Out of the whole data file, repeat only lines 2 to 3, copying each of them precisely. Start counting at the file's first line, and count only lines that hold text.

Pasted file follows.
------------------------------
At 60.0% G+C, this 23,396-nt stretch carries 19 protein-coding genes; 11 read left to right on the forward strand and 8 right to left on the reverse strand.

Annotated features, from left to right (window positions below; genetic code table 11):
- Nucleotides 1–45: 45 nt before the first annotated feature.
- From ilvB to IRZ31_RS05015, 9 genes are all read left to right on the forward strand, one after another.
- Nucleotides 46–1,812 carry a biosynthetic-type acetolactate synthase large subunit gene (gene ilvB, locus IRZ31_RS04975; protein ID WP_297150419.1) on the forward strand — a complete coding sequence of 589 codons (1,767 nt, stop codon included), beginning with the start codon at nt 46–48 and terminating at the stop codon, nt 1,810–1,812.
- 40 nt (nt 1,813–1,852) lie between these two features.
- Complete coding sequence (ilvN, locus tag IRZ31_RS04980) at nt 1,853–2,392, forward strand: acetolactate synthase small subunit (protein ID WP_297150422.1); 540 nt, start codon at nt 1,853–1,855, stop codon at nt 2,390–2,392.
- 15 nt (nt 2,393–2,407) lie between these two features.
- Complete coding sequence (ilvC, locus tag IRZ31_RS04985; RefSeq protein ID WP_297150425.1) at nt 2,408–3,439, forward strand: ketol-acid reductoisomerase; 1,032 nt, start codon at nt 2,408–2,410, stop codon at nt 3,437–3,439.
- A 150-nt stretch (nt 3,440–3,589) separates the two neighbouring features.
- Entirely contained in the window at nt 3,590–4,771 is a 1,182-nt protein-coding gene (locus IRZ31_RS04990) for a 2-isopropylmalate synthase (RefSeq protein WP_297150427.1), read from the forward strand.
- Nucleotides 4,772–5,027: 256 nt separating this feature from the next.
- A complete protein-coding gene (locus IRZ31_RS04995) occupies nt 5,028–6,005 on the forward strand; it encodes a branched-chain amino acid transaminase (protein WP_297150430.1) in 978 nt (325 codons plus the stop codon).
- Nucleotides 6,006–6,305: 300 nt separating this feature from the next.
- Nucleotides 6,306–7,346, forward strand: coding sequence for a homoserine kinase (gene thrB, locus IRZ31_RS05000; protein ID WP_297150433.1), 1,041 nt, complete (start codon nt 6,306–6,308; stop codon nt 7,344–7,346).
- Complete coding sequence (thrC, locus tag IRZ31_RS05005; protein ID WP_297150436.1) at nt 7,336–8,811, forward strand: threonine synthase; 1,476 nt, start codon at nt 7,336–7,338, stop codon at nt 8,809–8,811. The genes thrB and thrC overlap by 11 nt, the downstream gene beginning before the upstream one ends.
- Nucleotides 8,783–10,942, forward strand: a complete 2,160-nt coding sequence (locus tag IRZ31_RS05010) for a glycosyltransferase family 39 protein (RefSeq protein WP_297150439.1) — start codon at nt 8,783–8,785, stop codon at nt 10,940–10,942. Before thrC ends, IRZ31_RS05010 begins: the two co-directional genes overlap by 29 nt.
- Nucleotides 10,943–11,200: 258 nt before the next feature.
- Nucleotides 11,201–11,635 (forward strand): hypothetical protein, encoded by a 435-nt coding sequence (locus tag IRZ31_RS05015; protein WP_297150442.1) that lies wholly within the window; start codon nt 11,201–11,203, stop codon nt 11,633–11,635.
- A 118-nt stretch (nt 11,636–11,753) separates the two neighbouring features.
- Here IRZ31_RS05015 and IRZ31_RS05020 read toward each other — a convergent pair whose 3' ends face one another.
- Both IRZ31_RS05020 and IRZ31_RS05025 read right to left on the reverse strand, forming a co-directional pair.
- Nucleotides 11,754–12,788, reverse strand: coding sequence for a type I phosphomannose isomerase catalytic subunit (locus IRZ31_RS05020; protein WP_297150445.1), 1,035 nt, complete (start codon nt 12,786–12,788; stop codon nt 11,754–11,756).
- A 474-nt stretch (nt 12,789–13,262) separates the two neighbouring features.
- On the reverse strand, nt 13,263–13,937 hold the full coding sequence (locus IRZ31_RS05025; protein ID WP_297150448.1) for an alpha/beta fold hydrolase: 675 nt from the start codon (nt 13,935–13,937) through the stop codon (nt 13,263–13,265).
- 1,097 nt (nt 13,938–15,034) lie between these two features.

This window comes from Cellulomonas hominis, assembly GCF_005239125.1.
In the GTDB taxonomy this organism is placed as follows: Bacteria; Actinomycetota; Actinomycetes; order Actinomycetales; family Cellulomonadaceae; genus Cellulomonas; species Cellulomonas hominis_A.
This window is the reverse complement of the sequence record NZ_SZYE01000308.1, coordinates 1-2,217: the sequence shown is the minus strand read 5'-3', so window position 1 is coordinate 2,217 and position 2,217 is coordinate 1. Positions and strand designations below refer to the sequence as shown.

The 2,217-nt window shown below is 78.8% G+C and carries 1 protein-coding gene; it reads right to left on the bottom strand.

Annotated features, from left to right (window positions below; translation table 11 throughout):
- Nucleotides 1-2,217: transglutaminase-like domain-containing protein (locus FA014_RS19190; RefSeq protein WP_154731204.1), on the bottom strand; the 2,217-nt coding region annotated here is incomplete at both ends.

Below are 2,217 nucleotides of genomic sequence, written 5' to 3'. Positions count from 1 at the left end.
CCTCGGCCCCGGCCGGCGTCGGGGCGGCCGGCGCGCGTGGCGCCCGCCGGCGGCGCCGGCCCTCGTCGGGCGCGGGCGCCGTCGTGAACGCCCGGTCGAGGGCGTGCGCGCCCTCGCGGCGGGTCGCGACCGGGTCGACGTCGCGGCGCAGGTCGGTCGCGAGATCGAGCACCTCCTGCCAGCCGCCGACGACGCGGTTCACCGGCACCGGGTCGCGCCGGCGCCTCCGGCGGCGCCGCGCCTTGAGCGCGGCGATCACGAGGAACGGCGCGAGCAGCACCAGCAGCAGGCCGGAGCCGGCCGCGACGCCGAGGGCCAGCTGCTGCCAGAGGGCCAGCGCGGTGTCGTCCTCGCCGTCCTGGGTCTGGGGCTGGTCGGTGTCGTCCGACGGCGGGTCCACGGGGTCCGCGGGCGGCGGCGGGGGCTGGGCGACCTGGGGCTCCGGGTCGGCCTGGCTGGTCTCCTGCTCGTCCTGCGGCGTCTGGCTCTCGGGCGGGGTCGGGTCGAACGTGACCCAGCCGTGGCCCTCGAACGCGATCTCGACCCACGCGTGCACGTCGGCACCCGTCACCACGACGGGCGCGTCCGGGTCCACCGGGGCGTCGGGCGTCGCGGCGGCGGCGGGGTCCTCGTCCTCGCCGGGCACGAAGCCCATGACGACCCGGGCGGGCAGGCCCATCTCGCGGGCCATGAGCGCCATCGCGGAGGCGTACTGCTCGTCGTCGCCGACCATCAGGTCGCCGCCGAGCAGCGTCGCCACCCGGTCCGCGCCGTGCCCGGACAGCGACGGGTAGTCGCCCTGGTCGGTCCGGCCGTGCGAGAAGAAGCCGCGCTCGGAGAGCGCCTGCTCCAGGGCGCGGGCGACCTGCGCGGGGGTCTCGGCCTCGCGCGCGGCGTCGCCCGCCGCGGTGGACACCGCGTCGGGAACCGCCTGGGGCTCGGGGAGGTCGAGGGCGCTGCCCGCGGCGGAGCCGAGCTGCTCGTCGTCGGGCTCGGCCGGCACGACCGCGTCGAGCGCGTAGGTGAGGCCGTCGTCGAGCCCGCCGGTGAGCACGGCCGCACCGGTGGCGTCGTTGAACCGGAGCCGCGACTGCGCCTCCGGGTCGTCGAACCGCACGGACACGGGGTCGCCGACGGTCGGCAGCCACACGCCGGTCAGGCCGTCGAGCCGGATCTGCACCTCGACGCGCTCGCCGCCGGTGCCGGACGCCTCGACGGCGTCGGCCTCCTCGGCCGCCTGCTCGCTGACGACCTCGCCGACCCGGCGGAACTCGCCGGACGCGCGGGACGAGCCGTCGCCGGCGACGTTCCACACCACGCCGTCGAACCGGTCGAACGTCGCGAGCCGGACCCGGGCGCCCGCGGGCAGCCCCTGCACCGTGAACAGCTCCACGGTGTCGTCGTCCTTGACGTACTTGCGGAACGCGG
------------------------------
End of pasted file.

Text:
Annotated features, from left to right (window positions below; genetic code table 11):
- Nucleotides 1–45: 45 nt before the first annotated feature.